The 87th session of the Texas Legislature opened Tuesday with COVID-19 encompassing every aspect of what the lawmakers do, according to new House Speaker Dade Phelan.
“COVID, obviously, it will be a blanket over the entire session,” Phelan told his hometown TV station, KFDM Channel 6, in Beaumont. “We will deal with it in every aspect of policy. It will be a huge determining factor in the budget.
Before the pandemic hit, Phelan said, legislators “were supposed to come into this budget cycle with a surplus, and now we’re coming into it with a deficit …” Money will be even tighter for the next two-year budget lawmakers write during the session, he said.
“The No. 1 goal is to get the economy back on track,” Phelan said.
For the last three years, Waymon Finley has been a mainstay in the Eisenhower Eagles football program.
He has played on both sides of the ball, but is a standout linebacker who completed his senior season with 60 tackles, five tackles for losses, one forced fumble, and two sacks. Those numbers earned him the Northeast News’ Defensive Player of the Year honors. He also contributed on offense by rushing for 422 yards to lead the Eagles to a 3-4 record and a berth in the Class 6A playoffs.
The 5′-10″, 215-pound inside linebacker is a favorite of head coach Eric Jackson, who said he would miss having the dependable Finley around now that his senior season is completed.
HOUSTON – The Houston Health Department launched today online registration allowing Houstonians at the highest risk of coronavirus disease to schedule appointments to receive free COVID-19 vaccinations. A Spanish version is anticipated to launch later in the day.
People age 65 and older and people age 18 and older with at least one chronic medical condition putting them at increased risk of severe illness and death may sign up to get the vaccine at HoustonEmergency.org/COVID19.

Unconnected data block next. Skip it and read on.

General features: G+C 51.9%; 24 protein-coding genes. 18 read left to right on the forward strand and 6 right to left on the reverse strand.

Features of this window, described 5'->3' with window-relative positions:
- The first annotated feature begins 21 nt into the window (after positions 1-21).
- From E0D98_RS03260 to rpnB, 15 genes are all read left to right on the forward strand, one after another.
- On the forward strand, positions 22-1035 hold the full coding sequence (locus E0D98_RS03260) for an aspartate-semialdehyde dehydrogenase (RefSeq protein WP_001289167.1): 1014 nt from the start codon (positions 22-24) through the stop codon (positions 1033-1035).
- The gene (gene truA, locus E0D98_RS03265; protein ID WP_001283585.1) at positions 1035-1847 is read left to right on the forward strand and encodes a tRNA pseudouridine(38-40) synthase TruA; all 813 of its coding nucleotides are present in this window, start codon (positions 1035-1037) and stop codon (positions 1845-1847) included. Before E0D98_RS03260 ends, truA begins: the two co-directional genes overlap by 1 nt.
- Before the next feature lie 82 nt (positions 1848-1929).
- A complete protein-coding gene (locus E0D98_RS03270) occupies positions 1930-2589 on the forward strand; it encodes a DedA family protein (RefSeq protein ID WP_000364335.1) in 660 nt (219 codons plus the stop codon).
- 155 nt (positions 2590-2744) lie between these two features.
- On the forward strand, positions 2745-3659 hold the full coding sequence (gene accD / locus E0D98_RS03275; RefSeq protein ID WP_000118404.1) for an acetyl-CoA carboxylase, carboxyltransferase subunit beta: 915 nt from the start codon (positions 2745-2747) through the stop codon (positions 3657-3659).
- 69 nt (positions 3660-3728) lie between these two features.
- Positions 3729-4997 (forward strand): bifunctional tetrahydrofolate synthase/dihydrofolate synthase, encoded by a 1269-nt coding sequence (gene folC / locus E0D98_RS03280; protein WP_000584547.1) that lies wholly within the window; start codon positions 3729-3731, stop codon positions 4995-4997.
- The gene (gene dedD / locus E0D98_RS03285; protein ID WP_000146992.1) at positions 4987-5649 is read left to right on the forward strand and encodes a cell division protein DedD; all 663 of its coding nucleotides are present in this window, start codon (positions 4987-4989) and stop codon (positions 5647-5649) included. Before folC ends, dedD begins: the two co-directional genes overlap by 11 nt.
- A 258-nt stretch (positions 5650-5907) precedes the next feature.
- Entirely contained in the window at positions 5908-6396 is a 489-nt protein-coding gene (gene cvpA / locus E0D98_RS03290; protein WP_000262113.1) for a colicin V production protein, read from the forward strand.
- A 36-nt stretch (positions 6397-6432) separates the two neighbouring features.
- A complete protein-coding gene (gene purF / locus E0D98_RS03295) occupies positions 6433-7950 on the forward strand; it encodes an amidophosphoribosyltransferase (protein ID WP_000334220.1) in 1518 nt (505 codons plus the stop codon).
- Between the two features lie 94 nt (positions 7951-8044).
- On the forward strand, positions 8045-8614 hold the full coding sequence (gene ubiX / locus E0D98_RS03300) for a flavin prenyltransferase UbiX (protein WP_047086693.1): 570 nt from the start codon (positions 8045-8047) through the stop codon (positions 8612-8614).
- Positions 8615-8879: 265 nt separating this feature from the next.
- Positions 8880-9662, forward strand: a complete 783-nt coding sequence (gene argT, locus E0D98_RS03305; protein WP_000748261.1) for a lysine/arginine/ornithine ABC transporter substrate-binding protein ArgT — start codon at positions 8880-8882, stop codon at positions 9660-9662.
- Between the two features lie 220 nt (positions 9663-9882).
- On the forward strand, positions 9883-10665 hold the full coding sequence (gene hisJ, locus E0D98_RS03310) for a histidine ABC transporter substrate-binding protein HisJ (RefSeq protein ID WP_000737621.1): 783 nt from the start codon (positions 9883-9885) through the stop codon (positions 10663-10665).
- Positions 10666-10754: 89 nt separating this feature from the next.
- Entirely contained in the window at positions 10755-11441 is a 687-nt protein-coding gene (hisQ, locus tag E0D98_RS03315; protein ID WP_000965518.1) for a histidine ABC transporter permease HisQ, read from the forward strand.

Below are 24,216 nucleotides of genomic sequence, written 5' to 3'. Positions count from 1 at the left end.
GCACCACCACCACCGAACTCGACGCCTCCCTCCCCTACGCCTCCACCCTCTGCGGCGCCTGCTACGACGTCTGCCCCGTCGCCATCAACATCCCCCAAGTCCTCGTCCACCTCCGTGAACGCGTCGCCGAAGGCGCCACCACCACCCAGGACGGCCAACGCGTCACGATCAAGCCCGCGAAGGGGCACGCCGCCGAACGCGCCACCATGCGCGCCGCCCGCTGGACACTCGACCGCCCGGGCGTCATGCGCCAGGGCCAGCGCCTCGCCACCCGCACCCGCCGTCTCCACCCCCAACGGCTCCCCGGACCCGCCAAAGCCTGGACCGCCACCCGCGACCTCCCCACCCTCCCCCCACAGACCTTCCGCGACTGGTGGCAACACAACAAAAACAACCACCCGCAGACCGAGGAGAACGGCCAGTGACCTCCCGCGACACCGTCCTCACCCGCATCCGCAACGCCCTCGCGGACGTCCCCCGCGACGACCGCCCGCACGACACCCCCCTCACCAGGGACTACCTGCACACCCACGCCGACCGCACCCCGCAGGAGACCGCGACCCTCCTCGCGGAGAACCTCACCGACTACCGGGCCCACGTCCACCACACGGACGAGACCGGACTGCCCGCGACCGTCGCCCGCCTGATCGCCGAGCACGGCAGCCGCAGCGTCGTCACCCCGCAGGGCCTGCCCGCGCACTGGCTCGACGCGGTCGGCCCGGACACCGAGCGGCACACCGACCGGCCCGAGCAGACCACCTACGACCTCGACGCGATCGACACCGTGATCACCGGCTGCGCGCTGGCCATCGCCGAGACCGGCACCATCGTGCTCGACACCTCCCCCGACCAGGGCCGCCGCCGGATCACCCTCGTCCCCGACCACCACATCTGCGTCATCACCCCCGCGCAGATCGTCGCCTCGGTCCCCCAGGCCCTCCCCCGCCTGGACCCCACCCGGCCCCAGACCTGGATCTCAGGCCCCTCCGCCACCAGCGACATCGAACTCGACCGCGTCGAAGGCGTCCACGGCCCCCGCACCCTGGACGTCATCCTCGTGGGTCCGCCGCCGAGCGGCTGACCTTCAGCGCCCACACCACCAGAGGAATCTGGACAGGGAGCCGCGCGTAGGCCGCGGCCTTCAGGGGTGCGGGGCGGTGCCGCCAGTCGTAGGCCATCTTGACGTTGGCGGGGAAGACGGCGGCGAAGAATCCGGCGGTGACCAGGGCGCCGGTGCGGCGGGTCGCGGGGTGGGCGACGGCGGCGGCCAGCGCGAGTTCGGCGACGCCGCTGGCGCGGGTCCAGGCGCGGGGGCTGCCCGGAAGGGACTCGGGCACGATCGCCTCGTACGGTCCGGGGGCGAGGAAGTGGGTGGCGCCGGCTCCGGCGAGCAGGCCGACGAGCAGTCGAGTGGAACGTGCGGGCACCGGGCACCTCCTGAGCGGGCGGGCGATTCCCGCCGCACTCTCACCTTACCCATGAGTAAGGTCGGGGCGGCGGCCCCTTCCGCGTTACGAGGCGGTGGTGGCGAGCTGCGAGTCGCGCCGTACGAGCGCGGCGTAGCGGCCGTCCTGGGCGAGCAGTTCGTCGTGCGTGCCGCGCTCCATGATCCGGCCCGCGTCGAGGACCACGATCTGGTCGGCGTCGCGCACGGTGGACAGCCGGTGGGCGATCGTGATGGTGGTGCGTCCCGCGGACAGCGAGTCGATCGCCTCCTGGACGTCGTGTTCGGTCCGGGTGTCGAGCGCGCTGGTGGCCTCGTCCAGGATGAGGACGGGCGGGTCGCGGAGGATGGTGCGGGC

These groups are prioritized as Phase 1B of the State of Texas’s vaccine distribution plan.
Frontlines healthcare workers who have yet to receive the vaccine also are eligible to sign up to get the shot through the health department. Healthcare workers are grouped as part of Phase 1A distribution.
Appointments are also available through the health department’s COVID-19 call center by calling 832-393-4220. The call center is open Monday through Saturday from 7:30 a.m. to 4 p.m. with hours extended until 5 p.m. on Tuesdays and Thursdays.
Harris County Branch Libraries Celebrates 100 years of Service and Continue modified services during the Pandemic.
This year HCPL celebrates the library’s first one hundred years and its commitment to remain a vital and vibrant asset for the people of Harris County.
Edward Melton, HCPL’s Executive Director, says, “The growth, progress and innovation you see in the library’s story over its first one hundred years mirrors that of Harris County.”
In preparation for their Centennial, HCPL librarians, for the first time, began systematically collecting and digitizing materials to document the library’s history. Their efforts resulted in the HCPL Digital Archive, an ongoing collection of photos, articles, scrapbooks, and videos of HCPL since 1921. Each month in 2021, the Archive will present digital exhibits to tell a specific story – bookmobiles, important people at HCPL, hurricanes and other disasters. It will also feature each of HCPL’s 26 branches throughout 2021, with detailed timelines that trace the library’s century long commitment to serve Harris County residents.
Although Harris County Branch Libraries have been closed to the public since the end of March 2020, the libraries have had alternatively a strong online presence by posting virtual programs to Facebook and Instagram pages. Since people can no longer walk into library buildings to browse books or utilize the rows of computers, the new curbside services have made it possible for citizens to still obtain materials and print needed documents.
Yesterday’s events in our nation’s Capitol and its images left many of us speechless. It seemed surreal to see mayhem, riots, and horrifying unrest unfold.
These events have created confusion, hurt, fear, disappointment, and even anger, no matter your political beliefs. January 6 will be a day we collectively remember as a sad day in history. What happened is unacceptable.
It is fitting that my word for 2021 is Forward. While I believe in the importance of reflection, we cannot get stuck reliving the past. We have to look to the future with hope and move forward.